By eight the party moved outside. A chair was brought and placed under the big acacia tree out front. Now, it was a crowd. The current record-holder, Pico, who had put down nine and a half, had even made it out. Though he didn’t look all that pleased by this pathetic American challenge, it was nice to see he cared. Between bites and chews, I did my best to listen. They called me stupid, crazy, too small. They told me to give it to the kids. They said I should stop. I would get sick. I would die. It was like John Madden, mind numbing, yet essential.
         In the end, I failed. The hour struck, my hands holding parts of the ninth. When Va let me know, I spit out the mealy remains from my mouth and gave the rest to a few kids standing around. Holding myself up on the nearest wall, I dangled my head as if the next act was already scripted. Everyone around was expecting me to rabinda (vomit) — they were practically cheering me on. Honestly, I was expecting it. But the reality dictated otherwise. The solid mass of dough anchored in my bowels wasn’t about to brave gravity. But if it did, I knew I’d swallow it down. This whole, gluttonous spectacle was about stymieing expectations, and I’d suffer in private rather then fulfilling them.
         Realizing that the show was over, most folk went on their way. I hung around a little while longer, entertaining Va and a few stragglers with my twists and groans, before heading back to the house. My host family had already gotten word and was quick with the asides. One brother asked if it felt like I was pregnant. I told him that it was like being pregnant with bread (the bun in the oven reference apparently isn’t cross-cultural). One of my sisters kept making comments about how surprising it is that my little stomach, which normally fails to meet their demands, took down so many. Despite it though, I still had to connive my way out of lunch. At least now they knew for sure what I liked.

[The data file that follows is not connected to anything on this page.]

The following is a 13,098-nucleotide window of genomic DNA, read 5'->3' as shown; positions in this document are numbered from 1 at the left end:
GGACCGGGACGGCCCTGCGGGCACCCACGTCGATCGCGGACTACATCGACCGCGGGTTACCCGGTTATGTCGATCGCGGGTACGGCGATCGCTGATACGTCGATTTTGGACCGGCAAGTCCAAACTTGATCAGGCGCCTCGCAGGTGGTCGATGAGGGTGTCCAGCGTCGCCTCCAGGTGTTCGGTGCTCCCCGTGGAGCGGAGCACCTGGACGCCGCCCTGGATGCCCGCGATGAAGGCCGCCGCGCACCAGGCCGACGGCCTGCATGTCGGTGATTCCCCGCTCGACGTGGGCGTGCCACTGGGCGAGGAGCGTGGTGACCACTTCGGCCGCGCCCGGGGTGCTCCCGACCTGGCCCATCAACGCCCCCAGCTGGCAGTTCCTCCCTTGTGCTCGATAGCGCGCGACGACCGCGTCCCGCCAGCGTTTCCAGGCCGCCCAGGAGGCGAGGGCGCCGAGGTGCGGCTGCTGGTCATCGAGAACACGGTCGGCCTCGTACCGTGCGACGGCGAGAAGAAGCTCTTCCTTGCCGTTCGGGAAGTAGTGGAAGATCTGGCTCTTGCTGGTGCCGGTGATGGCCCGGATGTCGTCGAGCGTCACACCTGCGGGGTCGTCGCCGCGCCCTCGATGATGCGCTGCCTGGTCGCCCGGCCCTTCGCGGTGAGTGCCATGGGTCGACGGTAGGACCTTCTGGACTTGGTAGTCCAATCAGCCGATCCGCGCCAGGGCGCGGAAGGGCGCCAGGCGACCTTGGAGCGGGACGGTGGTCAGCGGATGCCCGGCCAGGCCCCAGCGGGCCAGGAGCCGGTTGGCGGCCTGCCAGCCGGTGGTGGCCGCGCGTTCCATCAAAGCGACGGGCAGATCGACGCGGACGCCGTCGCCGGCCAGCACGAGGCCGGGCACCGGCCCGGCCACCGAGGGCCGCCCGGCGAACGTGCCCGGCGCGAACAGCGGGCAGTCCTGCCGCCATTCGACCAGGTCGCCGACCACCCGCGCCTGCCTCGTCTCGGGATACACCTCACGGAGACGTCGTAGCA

In the lull that is village life, the incident would soon trickle through ears and mouths, creating an amusing anecdote about the American. For a time, it would open conversations and even manifest a nickname, “NuPao.” The fact that I failed in my attempt would often be forgotten, replaced by shock and appreciation; appreciation that rose from my willingness to do such a thing. I suppose the solidarity rung true. Yet, eventually it passed on, only occasionally remembered by Va and his buddies when they would spot me in the middle of eating something. It’s conscious value faded into more the subconscious implications. It seemed as though an identity took shape, and I, who was once simply known, suddenly started to become it.

    Jayant Kairam is still spending his mornings eating bread in the small fishing village of Rincon, Cape Verde. As for the rest of the day, he normally spends that carrying out the various responsibilities of the community development Volunteer, which range from organizing garbage clean-ups to running a women’s association and credit union. He graduated from Vassar College in 2003 and will be finishing up his service in September 2006. If you have any suggestions for what he might pursue in 2007 and beyond you can email him at

Opportunity for writers

    Call for Peace Corps stories: Travelogue anthology of adventure and mayhem
    An anthology of first-person travel stories written by Peace Corps Volunteers and compiled by two RPCVs — Steve McNutt (Gabon 2000–02) and Jacob Fawson (Gabon 2000–02) — both graduate students in Communication Studies and Nonfiction Writing. They are seeking, “funny, harrowing tales of self-deprecation and disaster. Sharply written and witty preferred over ‘how I saved the world.’ Meditative is good — but make us laugh first. Vicarious fun. Think: bathrooms, food, medical, transportation, sex. Above all, think funny. Profits to charity.” Read about the guidelines at: The deadline is June 1, 2006.  You can E-mail them at: stevemcnutt at or jfawson at